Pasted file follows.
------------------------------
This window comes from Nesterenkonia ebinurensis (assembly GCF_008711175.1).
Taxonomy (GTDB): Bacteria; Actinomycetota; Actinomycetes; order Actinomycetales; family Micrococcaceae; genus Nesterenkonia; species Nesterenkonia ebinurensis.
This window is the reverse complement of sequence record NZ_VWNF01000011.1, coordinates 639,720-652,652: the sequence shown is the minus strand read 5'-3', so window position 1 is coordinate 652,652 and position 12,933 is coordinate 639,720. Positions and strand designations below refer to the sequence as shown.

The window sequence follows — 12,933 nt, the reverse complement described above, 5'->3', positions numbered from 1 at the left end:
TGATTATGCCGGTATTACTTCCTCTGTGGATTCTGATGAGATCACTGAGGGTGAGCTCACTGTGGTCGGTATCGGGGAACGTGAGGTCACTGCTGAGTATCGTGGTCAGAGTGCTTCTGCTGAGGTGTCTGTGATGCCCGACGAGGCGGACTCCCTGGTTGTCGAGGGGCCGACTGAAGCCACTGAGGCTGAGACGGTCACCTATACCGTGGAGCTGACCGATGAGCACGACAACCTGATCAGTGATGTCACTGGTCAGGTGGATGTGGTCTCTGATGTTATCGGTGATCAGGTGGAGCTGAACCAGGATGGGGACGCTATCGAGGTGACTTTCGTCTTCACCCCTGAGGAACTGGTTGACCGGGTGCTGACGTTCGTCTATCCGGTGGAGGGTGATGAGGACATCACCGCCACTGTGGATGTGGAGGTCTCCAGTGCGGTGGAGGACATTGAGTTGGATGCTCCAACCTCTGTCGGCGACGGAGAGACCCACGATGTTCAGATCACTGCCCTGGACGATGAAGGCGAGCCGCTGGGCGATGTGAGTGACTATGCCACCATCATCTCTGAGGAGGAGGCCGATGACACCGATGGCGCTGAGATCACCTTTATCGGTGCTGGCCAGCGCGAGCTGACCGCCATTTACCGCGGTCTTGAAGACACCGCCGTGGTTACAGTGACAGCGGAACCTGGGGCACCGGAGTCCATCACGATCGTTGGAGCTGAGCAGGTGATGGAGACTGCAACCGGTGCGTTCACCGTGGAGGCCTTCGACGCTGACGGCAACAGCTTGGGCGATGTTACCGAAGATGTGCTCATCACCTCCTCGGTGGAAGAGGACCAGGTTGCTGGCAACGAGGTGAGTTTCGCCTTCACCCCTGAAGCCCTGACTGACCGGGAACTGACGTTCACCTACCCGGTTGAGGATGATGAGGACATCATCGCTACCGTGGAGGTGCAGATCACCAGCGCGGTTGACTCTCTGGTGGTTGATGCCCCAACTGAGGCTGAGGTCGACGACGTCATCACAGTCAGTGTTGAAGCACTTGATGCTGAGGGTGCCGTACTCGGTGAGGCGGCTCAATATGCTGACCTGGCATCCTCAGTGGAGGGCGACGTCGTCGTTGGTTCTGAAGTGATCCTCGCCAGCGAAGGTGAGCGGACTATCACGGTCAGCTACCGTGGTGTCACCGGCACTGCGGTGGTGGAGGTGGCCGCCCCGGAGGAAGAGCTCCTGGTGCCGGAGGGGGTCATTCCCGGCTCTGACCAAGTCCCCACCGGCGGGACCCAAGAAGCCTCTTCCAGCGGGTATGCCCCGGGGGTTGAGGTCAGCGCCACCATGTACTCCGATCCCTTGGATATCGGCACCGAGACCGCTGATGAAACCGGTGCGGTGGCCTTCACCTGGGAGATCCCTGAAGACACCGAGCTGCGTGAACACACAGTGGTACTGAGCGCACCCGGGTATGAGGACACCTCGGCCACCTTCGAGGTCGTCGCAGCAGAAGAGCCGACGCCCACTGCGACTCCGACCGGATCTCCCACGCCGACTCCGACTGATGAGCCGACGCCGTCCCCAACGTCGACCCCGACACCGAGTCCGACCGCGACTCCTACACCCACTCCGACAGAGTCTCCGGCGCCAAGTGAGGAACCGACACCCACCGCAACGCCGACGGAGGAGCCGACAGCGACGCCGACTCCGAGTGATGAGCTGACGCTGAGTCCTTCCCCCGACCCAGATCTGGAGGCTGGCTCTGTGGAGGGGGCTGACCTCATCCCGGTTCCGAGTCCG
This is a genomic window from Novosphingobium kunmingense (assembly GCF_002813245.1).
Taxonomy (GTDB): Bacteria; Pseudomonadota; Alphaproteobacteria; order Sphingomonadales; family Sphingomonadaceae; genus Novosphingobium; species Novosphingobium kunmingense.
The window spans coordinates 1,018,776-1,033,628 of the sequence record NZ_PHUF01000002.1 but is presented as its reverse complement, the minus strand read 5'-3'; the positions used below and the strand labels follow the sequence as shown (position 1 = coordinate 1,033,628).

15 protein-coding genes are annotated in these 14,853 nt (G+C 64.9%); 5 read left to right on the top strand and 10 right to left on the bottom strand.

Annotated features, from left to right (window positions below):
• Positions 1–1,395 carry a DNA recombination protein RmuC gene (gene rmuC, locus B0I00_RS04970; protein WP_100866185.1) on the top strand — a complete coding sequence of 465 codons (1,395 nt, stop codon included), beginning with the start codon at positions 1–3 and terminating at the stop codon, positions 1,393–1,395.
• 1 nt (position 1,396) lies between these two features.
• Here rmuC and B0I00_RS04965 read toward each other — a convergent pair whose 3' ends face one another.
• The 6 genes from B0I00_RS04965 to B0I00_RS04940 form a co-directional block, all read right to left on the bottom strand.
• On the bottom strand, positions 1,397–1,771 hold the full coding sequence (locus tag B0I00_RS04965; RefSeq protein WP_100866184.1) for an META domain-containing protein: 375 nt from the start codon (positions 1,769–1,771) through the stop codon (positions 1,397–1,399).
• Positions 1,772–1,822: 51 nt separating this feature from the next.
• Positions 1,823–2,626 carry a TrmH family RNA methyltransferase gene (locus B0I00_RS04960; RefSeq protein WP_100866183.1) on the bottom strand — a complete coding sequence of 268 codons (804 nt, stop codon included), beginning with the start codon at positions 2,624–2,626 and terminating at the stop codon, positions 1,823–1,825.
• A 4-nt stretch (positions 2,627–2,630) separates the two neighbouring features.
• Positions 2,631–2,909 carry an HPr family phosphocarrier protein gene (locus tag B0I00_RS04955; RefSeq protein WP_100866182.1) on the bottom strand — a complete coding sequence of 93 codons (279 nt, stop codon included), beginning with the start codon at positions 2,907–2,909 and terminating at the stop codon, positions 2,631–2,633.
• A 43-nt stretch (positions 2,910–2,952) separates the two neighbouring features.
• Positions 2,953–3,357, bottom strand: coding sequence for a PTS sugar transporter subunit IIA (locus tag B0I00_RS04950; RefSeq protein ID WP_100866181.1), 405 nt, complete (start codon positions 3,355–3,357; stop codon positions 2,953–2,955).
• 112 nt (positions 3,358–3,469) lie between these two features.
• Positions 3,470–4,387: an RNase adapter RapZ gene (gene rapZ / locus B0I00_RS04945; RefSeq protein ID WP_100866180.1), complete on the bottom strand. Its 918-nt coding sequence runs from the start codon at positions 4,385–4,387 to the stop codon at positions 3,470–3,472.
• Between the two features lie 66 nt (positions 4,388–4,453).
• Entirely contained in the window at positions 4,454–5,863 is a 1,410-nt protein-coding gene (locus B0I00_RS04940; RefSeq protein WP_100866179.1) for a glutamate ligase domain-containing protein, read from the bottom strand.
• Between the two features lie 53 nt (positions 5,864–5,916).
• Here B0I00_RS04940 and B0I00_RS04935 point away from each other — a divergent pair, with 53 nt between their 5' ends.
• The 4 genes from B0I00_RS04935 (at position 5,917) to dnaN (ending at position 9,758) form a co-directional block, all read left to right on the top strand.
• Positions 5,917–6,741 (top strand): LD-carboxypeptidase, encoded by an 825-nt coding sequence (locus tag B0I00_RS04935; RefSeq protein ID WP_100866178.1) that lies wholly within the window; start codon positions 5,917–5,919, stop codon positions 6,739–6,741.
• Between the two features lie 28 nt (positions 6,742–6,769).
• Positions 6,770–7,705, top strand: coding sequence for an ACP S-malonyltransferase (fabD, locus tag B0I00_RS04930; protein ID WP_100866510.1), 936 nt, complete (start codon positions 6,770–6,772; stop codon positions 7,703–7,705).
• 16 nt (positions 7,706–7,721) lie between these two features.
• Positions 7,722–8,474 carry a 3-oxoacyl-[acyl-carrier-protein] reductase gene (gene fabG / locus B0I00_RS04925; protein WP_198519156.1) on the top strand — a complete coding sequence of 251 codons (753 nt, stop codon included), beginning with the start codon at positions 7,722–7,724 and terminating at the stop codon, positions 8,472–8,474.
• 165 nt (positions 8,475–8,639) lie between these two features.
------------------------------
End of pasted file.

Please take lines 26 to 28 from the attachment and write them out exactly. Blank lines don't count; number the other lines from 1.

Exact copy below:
• Between the two features lie 53 nt (positions 5,864–5,916).
• Here B0I00_RS04940 and B0I00_RS04935 point away from each other — a divergent pair, with 53 nt between their 5' ends.
• The 4 genes from B0I00_RS04935 (at position 5,917) to dnaN (ending at position 9,758) form a co-directional block, all read left to right on the top strand.